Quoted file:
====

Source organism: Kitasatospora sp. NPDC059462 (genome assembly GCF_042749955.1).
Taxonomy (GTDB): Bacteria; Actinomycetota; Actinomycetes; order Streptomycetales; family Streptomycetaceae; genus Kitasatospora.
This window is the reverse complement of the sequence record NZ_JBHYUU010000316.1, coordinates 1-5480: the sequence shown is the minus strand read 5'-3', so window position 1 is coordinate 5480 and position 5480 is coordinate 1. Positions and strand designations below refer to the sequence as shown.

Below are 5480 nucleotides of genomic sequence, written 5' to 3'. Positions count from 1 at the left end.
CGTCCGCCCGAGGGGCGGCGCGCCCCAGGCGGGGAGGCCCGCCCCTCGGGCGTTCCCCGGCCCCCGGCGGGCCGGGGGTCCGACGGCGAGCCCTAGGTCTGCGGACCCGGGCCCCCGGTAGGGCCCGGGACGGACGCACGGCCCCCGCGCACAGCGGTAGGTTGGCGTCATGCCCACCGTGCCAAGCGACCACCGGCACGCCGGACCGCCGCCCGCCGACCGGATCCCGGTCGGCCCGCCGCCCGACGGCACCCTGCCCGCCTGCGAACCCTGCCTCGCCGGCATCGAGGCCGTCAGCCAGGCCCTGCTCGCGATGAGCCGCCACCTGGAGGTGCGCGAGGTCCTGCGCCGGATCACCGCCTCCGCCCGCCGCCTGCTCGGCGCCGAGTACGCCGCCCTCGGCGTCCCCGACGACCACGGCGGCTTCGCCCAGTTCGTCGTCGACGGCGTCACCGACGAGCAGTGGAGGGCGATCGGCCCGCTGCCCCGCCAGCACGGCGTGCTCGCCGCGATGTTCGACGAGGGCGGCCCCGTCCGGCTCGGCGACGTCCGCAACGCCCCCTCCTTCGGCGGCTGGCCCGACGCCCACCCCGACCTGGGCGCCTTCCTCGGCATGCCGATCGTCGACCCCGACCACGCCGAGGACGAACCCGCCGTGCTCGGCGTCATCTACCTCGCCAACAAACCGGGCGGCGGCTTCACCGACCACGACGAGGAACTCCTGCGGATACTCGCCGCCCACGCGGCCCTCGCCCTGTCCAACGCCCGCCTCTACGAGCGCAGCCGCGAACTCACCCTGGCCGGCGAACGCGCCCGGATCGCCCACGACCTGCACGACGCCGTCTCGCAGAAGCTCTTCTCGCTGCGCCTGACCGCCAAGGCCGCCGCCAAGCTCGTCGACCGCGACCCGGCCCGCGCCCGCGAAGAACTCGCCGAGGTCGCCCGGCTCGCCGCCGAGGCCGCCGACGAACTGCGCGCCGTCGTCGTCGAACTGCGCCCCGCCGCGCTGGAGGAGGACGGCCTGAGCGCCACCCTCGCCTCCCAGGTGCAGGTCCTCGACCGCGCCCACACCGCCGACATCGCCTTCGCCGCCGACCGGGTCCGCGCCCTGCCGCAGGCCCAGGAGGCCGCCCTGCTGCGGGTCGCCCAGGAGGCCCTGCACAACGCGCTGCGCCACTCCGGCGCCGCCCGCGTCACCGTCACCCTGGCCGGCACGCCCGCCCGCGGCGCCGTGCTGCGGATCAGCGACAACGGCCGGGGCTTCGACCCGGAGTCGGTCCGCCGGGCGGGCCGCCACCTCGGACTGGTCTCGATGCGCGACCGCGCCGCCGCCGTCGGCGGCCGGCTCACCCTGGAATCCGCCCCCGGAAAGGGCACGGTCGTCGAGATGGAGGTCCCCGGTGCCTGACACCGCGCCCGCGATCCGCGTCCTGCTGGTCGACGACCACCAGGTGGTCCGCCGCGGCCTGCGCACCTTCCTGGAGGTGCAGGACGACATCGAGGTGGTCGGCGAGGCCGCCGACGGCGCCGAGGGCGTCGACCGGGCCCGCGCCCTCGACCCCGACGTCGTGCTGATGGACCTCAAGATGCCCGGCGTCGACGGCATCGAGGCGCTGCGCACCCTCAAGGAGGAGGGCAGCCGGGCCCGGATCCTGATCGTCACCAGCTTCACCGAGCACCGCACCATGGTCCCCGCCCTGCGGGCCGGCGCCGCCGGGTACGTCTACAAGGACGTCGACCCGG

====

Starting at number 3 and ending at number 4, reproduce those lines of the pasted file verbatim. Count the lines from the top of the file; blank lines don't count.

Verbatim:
This window is the reverse complement of the sequence record NZ_JBHYUU010000316.1, coordinates 1-5480: the sequence shown is the minus strand read 5'-3', so window position 1 is coordinate 5480 and position 5480 is coordinate 1. Positions and strand designations below refer to the sequence as shown.

Below are 5480 nucleotides of genomic sequence, written 5' to 3'. Positions count from 1 at the left end.